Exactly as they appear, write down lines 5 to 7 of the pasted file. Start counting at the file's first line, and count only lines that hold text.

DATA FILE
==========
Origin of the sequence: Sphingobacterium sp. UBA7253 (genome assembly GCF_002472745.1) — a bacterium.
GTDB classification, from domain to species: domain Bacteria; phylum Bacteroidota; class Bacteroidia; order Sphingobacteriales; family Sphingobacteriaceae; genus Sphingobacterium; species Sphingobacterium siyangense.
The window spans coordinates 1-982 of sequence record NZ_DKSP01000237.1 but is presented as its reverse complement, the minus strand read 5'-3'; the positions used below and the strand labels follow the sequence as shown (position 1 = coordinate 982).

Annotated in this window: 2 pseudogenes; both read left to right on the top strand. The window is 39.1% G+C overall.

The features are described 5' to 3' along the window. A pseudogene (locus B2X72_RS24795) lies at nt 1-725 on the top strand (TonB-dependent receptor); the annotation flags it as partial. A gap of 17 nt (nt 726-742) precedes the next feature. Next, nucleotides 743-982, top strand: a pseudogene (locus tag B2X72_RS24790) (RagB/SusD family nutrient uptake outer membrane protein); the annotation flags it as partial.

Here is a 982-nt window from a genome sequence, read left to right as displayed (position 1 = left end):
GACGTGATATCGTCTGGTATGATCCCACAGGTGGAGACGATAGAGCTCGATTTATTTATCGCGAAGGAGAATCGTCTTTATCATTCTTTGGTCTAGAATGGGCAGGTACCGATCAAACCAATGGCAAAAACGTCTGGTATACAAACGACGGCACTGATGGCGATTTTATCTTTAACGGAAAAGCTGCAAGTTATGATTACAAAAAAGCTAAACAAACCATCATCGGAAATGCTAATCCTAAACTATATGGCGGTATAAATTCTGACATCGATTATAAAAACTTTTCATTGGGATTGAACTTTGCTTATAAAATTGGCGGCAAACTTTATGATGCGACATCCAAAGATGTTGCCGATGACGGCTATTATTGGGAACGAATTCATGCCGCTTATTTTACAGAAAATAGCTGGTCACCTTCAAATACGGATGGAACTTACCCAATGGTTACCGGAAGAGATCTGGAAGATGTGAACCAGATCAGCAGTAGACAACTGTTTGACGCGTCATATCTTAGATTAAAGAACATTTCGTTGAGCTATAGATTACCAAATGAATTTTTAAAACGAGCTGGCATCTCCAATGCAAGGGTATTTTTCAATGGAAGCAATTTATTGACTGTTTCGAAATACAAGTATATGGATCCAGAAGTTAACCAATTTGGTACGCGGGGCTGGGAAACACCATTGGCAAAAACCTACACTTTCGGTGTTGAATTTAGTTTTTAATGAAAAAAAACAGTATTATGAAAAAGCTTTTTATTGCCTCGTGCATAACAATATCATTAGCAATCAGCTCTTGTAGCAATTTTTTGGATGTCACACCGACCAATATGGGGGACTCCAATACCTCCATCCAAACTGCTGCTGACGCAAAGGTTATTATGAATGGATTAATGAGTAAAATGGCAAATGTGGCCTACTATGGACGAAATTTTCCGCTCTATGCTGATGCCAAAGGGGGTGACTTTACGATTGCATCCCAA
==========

The features are described 5' to 3' along the window. A pseudogene (locus B2X72_RS24795) lies at nt 1-725 on the top strand (TonB-dependent receptor); the annotation flags it as partial. A gap of 17 nt (nt 726-742) precedes the next feature. Next, nucleotides 743-982, top strand: a pseudogene (locus tag B2X72_RS24790) (RagB/SusD family nutrient uptake outer membrane protein); the annotation flags it as partial.

Here is a 982-nt window from a genome sequence, read left to right as displayed (position 1 = left end):
GACGTGATATCGTCTGGTATGATCCCACAGGTGGAGACGATAGAGCTCGATTTATTTATCGCGAAGGAGAATCGTCTTTATCATTCTTTGGTCTAGAATGGGCAGGTACCGATCAAACCAATGGCAAAAACGTCTGGTATACAAACGACGGCACTGATGGCGATTTTATCTTTAACGGAAAAGCTGCAAGTTATGATTACAAAAAAGCTAAACAAACCATCATCGGAAATGCTAATCCTAAACTATATGGCGGTATAAATTCTGACATCGATTATAAAAACTTTTCATTGGGATTGAACTTTGCTTATAAAATTGGCGGCAAACTTTATGATGCGACATCCAAAGATGTTGCCGATGACGGCTATTATTGGGAACGAATTCATGCCGCTTATTTTACAGAAAATAGCTGGTCACCTTCAAATACGGATGGAACTTACCCAATGGTTACCGGAAGAGATCTGGAAGATGTGAACCAGATCAGCAGTAGACAACTGTTTGACGCGTCATATCTTAGATTAAAGAACATTTCGTTGAGCTATAGATTACCAAATGAATTTTTAAAACGAGCTGGCATCTCCAATGCAAGGGTATTTTTCAATGGAAGCAATTTATTGACTGTTTCGAAATACAAGTATATGGATCCAGAAGTTAACCAATTTGGTACGCGGGGCTGGGAAACACCATTGGCAAAAACCTACACTTTCGGTGTTGAATTTAGTTTTTAATGAAAAAAAACAGTATTATGAAAAAGCTTTTTATTGCCTCGTGCATAACAATATCATTAGCAATCAGCTCTTGTAGCAATTTTTTGGATGTCACACCGACCAATATGGGGGACTCCAATACCTCCATCCAAACTGCTGCTGACGCAAAGGTTATTATGAATGGATTAATGAGTAAAATGGCAAATGTGGCCTACTATGGACGAAATTTTCCGCTCTATGCTGATGCCAAAGGGGGTGACTTTACGATTGCATCCCAA